The newspapers are full of lofty editorials about the Official Secrets Act review treating journalists like spies and criminalising public interest reporting. The Home Office is reportedly determined to deny a public interest or whistleblower defence to a breach of the Official Secrets Act. This would mean that a lot of the stories you see on the front pages of newspapers could result in criminal prosecutions for the journalists who publish them. This, unsurprisingly, has led to universal opprobrium in the media.
When quizzed about this by Nick Ferrari this morning (see video excerpt above), Boris said “I don’t want to have a world in which people are prosecuted for doing what they think is their public duty”. Pushed to clarify the government’s intentions, he added:
“What we want to do is make sure that we don’t do anything to interrupt the operation of good journalism and bringing new and important facts into the public domain …
I do not for one minute believe [the Official Secrets Act review] is going to do anything to interrupt the normal process by which … the search light of the British press will continue to shine on every crevice of [life]… I think, actually, editors and journalists, on the whole, do behave with great responsibility when it comes to stuff that they think should not be put into the public domain because of the damage it could do to national security or to public health or for any other reason.”
Boris also defended the right of journalists to obtain information from what he described as “tainted sources” saying:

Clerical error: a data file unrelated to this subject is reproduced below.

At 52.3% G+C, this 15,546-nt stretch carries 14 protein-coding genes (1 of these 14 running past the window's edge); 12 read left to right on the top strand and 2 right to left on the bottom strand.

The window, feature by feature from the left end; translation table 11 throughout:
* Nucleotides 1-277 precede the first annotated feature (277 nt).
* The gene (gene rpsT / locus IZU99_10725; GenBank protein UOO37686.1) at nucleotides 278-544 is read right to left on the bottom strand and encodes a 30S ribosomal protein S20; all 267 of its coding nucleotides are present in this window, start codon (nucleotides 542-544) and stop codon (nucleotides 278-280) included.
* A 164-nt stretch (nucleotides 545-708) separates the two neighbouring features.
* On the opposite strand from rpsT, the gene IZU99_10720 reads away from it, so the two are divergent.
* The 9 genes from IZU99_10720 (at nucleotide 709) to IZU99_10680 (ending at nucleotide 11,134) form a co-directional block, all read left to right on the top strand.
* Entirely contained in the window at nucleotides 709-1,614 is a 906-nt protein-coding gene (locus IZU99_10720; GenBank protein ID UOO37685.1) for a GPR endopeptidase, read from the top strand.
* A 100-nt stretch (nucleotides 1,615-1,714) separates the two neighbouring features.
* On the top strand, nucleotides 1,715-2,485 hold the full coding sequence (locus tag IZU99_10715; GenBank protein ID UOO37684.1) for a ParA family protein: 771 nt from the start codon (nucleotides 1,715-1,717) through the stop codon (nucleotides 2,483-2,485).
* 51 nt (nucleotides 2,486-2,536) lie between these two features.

“A lot of the best and most important stories, whether they’re Watergate or Thalidomide or whatever, come from tainted sources, let me put it like that. Or come from a source that has no business in putting that out into the public domain … One man’s treacherous betrayer of confidences and irresponsible leaker is another man’s whistleblower.”
Priti Patel’s consultation document categorically opposes the introduction of a public interest defence, where a person should not be guilty of an offence under the Official Secrets Act if that person proves, on the balance of probabilities, that: (a) it was in the public interest for the information disclosed to be known by the recipient; and (b) the manner of the disclosure was in the public interest. Boris seems to think there should be a public interest defence.
In the light of the Prime Minister’s comments Guido has asked multiple Home Office sources what the government’s line now is. At the time of going to pixel, no response has been received.